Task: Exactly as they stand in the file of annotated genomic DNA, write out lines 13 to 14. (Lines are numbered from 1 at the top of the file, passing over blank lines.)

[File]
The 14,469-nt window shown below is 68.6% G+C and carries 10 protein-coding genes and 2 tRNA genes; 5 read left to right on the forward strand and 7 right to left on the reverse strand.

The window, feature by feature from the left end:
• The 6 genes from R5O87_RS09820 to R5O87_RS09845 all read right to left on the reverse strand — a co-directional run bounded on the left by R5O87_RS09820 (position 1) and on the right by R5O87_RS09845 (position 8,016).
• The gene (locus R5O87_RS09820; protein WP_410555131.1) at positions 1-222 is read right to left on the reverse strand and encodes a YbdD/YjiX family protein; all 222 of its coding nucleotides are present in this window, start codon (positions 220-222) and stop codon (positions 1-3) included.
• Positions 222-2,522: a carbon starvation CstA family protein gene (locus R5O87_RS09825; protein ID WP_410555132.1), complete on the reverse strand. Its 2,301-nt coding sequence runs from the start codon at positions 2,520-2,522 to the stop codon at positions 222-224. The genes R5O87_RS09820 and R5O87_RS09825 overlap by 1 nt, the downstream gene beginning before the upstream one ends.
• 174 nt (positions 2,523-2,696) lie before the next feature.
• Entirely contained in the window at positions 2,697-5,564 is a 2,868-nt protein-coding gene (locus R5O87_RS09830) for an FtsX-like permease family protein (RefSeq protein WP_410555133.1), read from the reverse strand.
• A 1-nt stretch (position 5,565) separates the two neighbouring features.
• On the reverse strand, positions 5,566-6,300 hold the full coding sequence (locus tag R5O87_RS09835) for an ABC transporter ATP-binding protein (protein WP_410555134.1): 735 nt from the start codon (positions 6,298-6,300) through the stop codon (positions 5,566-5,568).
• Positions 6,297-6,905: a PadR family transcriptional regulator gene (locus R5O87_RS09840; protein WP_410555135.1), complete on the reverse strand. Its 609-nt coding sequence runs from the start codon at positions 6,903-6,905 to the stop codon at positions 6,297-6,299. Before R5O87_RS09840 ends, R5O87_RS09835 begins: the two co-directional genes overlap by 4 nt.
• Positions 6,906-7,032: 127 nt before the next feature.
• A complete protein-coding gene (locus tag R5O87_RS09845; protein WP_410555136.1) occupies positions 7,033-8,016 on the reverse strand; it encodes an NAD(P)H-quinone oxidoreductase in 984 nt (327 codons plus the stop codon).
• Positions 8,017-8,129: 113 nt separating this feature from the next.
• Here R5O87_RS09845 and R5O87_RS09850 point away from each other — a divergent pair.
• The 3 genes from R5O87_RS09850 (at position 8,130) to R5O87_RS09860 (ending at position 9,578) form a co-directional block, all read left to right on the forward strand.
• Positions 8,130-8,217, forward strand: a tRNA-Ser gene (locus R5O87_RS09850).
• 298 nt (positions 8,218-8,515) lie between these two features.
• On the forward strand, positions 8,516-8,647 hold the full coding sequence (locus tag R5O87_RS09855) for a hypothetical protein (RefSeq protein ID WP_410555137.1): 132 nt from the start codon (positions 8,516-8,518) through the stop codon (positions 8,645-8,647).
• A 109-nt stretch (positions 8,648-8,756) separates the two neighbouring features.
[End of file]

• Positions 8,017-8,129: 113 nt separating this feature from the next.
• Here R5O87_RS09845 and R5O87_RS09850 point away from each other — a divergent pair.